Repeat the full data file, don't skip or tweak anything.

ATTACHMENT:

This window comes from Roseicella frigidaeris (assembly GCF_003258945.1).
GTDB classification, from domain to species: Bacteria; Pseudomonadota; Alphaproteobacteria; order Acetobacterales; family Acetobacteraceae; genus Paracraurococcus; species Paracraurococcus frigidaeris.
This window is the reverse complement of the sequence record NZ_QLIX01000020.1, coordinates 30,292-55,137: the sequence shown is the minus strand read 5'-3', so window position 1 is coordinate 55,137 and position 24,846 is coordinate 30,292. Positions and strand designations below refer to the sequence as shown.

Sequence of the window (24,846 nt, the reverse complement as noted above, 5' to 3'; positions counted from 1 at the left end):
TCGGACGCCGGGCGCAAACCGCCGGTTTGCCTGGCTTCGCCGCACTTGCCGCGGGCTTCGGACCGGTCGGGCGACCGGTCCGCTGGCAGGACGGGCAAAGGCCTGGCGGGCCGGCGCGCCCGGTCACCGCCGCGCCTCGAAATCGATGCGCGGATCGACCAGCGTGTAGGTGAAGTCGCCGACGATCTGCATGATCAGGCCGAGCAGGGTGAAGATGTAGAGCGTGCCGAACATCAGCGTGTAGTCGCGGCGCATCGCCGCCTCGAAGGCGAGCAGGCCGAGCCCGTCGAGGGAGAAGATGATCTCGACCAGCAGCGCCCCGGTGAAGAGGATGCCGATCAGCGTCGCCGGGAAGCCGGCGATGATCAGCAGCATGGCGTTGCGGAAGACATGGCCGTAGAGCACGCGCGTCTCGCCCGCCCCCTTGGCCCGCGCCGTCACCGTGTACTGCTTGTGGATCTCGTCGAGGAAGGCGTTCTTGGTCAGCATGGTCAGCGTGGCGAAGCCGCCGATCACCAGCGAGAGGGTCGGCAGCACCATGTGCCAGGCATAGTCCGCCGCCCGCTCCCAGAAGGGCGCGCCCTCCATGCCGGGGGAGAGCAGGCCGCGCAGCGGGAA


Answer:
This window comes from Roseicella frigidaeris (assembly GCF_003258945.1).
GTDB classification, from domain to species: Bacteria; Pseudomonadota; Alphaproteobacteria; order Acetobacterales; family Acetobacteraceae; genus Paracraurococcus; species Paracraurococcus frigidaeris.
This window is the reverse complement of the sequence record NZ_QLIX01000020.1, coordinates 30,292-55,137: the sequence shown is the minus strand read 5'-3', so window position 1 is coordinate 55,137 and position 24,846 is coordinate 30,292. Positions and strand designations below refer to the sequence as shown.

Sequence of the window (24,846 nt, the reverse complement as noted above, 5' to 3'; positions counted from 1 at the left end):
TCGGACGCCGGGCGCAAACCGCCGGTTTGCCTGGCTTCGCCGCACTTGCCGCGGGCTTCGGACCGGTCGGGCGACCGGTCCGCTGGCAGGACGGGCAAAGGCCTGGCGGGCCGGCGCGCCCGGTCACCGCCGCGCCTCGAAATCGATGCGCGGATCGACCAGCGTGTAGGTGAAGTCGCCGACGATCTGCATGATCAGGCCGAGCAGGGTGAAGATGTAGAGCGTGCCGAACATCAGCGTGTAGTCGCGGCGCATCGCCGCCTCGAAGGCGAGCAGGCCGAGCCCGTCGAGGGAGAAGATGATCTCGACCAGCAGCGCCCCGGTGAAGAGGATGCCGATCAGCGTCGCCGGGAAGCCGGCGATGATCAGCAGCATGGCGTTGCGGAAGACATGGCCGTAGAGCACGCGCGTCTCGCCCGCCCCCTTGGCCCGCGCCGTCACCGTGTACTGCTTGTGGATCTCGTCGAGGAAGGCGTTCTTGGTCAGCATGGTCAGCGTGGCGAAGCCGCCGATCACCAGCGAGAGGGTCGGCAGCACCATGTGCCAGGCATAGTCCGCCGCCCGCTCCCAGAAGGGCGCGCCCTCCATGCCGGGGGAGAGCAGGCCGCGCAGCGGGAA